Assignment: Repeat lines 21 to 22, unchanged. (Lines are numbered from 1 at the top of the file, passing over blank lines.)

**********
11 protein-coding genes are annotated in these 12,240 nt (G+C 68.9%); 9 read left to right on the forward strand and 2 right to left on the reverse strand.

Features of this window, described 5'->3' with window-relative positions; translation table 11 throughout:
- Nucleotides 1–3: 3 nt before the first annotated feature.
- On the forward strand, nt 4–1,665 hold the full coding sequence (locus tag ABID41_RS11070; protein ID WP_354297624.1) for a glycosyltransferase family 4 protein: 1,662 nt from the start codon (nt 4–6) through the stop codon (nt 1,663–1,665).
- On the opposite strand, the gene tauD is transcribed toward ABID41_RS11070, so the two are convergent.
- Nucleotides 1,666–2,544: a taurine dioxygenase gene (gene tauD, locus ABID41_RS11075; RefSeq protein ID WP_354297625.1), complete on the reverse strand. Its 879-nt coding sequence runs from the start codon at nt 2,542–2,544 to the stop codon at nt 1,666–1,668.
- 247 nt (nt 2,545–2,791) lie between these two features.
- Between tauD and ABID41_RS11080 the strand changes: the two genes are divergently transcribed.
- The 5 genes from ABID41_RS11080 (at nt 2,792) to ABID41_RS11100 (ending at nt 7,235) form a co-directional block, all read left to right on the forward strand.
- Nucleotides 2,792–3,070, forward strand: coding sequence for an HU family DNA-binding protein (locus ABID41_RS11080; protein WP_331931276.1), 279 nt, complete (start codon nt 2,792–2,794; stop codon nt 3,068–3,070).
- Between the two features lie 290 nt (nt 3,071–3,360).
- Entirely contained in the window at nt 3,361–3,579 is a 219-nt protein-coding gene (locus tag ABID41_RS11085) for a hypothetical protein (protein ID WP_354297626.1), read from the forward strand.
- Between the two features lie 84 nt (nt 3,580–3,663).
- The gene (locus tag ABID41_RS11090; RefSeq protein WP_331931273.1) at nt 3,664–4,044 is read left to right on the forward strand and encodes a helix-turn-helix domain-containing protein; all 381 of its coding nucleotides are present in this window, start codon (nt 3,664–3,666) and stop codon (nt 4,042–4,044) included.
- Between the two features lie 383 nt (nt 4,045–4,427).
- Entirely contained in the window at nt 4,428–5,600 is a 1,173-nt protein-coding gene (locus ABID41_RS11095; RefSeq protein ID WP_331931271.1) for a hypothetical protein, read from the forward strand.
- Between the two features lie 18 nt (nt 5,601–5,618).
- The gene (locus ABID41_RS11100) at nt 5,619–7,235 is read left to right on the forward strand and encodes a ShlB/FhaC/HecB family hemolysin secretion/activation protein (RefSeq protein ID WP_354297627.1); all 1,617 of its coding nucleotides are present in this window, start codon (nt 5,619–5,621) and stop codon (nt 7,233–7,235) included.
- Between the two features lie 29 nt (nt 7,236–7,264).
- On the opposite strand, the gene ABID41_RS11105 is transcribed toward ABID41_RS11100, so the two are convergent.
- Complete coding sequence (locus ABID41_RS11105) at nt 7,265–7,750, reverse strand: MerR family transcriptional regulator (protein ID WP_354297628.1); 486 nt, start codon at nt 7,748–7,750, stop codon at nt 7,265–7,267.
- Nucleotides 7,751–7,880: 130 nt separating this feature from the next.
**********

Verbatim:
- Complete coding sequence (locus ABID41_RS11105) at nt 7,265–7,750, reverse strand: MerR family transcriptional regulator (protein ID WP_354297628.1); 486 nt, start codon at nt 7,748–7,750, stop codon at nt 7,265–7,267.
- Nucleotides 7,751–7,880: 130 nt separating this feature from the next.